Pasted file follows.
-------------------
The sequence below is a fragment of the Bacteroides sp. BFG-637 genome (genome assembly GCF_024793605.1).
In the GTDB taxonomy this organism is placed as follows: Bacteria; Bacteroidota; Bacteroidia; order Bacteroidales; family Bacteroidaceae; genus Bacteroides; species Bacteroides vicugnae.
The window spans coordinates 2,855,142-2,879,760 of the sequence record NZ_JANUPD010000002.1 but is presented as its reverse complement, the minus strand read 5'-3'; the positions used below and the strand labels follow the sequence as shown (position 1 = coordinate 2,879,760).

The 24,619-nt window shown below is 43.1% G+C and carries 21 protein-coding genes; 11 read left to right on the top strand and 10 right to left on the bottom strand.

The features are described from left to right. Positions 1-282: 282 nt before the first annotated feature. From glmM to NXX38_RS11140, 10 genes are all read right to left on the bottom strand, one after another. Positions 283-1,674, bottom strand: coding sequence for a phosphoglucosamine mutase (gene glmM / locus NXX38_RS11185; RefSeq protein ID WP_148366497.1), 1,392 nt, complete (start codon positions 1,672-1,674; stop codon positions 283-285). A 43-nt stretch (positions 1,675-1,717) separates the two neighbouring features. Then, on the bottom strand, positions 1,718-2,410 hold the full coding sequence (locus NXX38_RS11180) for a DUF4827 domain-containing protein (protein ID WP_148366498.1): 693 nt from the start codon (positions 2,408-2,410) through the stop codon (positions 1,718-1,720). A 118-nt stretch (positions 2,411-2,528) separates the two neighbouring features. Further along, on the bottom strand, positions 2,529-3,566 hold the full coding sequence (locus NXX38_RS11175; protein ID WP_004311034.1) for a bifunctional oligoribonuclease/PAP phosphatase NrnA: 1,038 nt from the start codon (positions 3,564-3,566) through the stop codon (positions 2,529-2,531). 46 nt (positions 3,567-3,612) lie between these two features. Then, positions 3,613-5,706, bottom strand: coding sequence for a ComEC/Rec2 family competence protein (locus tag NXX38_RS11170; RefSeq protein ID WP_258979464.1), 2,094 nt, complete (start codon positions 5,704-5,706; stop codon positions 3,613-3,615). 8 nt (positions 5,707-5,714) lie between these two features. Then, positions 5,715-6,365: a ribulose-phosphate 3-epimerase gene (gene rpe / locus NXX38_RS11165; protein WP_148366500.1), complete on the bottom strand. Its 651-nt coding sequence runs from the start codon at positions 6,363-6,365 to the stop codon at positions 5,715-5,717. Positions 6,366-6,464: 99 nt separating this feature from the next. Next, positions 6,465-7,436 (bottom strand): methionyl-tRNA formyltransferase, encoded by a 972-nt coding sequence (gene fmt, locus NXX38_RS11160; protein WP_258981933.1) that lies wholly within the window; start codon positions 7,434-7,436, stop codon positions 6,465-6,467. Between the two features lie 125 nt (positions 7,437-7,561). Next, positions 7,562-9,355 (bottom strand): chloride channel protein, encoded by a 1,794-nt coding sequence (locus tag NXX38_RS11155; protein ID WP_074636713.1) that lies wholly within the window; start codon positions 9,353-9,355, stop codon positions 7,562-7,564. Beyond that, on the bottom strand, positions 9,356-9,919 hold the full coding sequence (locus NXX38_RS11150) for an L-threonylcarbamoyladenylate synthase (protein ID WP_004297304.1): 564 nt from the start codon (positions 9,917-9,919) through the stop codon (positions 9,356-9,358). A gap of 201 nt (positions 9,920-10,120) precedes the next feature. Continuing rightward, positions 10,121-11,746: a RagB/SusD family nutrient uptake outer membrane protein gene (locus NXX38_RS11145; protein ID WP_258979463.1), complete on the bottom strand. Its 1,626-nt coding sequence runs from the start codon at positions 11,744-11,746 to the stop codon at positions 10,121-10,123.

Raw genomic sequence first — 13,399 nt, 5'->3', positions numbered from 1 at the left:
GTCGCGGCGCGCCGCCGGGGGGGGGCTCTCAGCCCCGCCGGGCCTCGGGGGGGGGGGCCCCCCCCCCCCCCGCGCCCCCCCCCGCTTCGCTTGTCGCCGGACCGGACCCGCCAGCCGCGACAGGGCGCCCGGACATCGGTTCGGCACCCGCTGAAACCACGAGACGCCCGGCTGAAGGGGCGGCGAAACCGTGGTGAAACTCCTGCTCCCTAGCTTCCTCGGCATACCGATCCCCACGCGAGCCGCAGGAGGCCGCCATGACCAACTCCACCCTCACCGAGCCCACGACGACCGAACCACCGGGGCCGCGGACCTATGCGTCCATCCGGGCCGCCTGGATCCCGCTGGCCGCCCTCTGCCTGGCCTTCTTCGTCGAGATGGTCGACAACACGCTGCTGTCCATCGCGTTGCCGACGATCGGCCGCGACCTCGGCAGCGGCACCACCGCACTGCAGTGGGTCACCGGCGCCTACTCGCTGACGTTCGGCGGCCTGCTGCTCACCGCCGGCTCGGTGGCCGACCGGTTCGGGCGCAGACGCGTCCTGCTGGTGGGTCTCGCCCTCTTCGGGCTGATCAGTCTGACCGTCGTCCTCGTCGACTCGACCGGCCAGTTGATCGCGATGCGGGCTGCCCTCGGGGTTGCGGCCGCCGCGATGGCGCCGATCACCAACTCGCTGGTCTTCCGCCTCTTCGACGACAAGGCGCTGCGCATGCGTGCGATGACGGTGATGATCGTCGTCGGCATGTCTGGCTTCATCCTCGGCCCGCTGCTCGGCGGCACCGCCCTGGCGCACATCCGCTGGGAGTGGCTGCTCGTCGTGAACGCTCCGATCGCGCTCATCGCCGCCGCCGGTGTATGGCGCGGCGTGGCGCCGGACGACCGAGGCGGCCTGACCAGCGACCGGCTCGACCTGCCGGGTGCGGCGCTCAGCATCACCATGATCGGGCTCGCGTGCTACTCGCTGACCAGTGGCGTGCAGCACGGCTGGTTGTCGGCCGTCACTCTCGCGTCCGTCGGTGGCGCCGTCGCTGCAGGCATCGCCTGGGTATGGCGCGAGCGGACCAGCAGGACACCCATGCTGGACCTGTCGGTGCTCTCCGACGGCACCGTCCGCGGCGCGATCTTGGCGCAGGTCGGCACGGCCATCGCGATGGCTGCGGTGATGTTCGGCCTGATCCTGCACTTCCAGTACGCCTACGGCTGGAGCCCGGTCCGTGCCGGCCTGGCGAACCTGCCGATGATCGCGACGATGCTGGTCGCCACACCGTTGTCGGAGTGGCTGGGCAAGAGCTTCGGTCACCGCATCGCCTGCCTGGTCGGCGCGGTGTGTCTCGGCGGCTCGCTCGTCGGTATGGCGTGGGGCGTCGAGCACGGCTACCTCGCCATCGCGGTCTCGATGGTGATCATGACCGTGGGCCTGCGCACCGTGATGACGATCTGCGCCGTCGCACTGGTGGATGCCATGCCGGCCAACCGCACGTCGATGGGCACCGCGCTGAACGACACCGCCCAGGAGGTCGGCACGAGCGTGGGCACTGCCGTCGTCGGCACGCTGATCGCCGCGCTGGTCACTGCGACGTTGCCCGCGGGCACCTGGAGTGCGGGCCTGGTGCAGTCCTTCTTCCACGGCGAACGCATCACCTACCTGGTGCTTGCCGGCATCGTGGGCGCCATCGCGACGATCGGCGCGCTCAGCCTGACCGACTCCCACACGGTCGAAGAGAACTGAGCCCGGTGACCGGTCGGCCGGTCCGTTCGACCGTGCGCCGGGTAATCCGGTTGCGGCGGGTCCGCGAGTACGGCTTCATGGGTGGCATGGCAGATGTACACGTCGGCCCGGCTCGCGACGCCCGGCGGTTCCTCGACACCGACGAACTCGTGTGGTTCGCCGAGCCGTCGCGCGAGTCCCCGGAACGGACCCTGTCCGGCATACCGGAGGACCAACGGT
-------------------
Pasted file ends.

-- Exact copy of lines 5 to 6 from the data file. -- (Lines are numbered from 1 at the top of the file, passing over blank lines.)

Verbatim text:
The features are described from left to right. Positions 1-282: 282 nt before the first annotated feature. From glmM to NXX38_RS11140, 10 genes are all read right to left on the bottom strand, one after another. Positions 283-1,674, bottom strand: coding sequence for a phosphoglucosamine mutase (gene glmM / locus NXX38_RS11185; RefSeq protein ID WP_148366497.1), 1,392 nt, complete (start codon positions 1,672-1,674; stop codon positions 283-285). A 43-nt stretch (positions 1,675-1,717) separates the two neighbouring features. Then, on the bottom strand, positions 1,718-2,410 hold the full coding sequence (locus NXX38_RS11180) for a DUF4827 domain-containing protein (protein ID WP_148366498.1): 693 nt from the start codon (positions 2,408-2,410) through the stop codon (positions 1,718-1,720). A 118-nt stretch (positions 2,411-2,528) separates the two neighbouring features. Further along, on the bottom strand, positions 2,529-3,566 hold the full coding sequence (locus NXX38_RS11175; protein ID WP_004311034.1) for a bifunctional oligoribonuclease/PAP phosphatase NrnA: 1,038 nt from the start codon (positions 3,564-3,566) through the stop codon (positions 2,529-2,531). 46 nt (positions 3,567-3,612) lie between these two features. Then, positions 3,613-5,706, bottom strand: coding sequence for a ComEC/Rec2 family competence protein (locus tag NXX38_RS11170; RefSeq protein ID WP_258979464.1), 2,094 nt, complete (start codon positions 5,704-5,706; stop codon positions 3,613-3,615). 8 nt (positions 5,707-5,714) lie between these two features. Then, positions 5,715-6,365: a ribulose-phosphate 3-epimerase gene (gene rpe / locus NXX38_RS11165; protein WP_148366500.1), complete on the bottom strand. Its 651-nt coding sequence runs from the start codon at positions 6,363-6,365 to the stop codon at positions 5,715-5,717. Positions 6,366-6,464: 99 nt separating this feature from the next. Next, positions 6,465-7,436 (bottom strand): methionyl-tRNA formyltransferase, encoded by a 972-nt coding sequence (gene fmt, locus NXX38_RS11160; protein WP_258981933.1) that lies wholly within the window; start codon positions 7,434-7,436, stop codon positions 6,465-6,467. Between the two features lie 125 nt (positions 7,437-7,561). Next, positions 7,562-9,355 (bottom strand): chloride channel protein, encoded by a 1,794-nt coding sequence (locus tag NXX38_RS11155; protein ID WP_074636713.1) that lies wholly within the window; start codon positions 9,353-9,355, stop codon positions 7,562-7,564. Beyond that, on the bottom strand, positions 9,356-9,919 hold the full coding sequence (locus NXX38_RS11150) for an L-threonylcarbamoyladenylate synthase (protein ID WP_004297304.1): 564 nt from the start codon (positions 9,917-9,919) through the stop codon (positions 9,356-9,358). A gap of 201 nt (positions 9,920-10,120) precedes the next feature. Continuing rightward, positions 10,121-11,746: a RagB/SusD family nutrient uptake outer membrane protein gene (locus NXX38_RS11145; protein ID WP_258979463.1), complete on the bottom strand. Its 1,626-nt coding sequence runs from the start codon at positions 11,744-11,746 to the stop codon at positions 10,121-10,123.

Raw genomic sequence first — 13,399 nt, 5'->3', positions numbered from 1 at the left: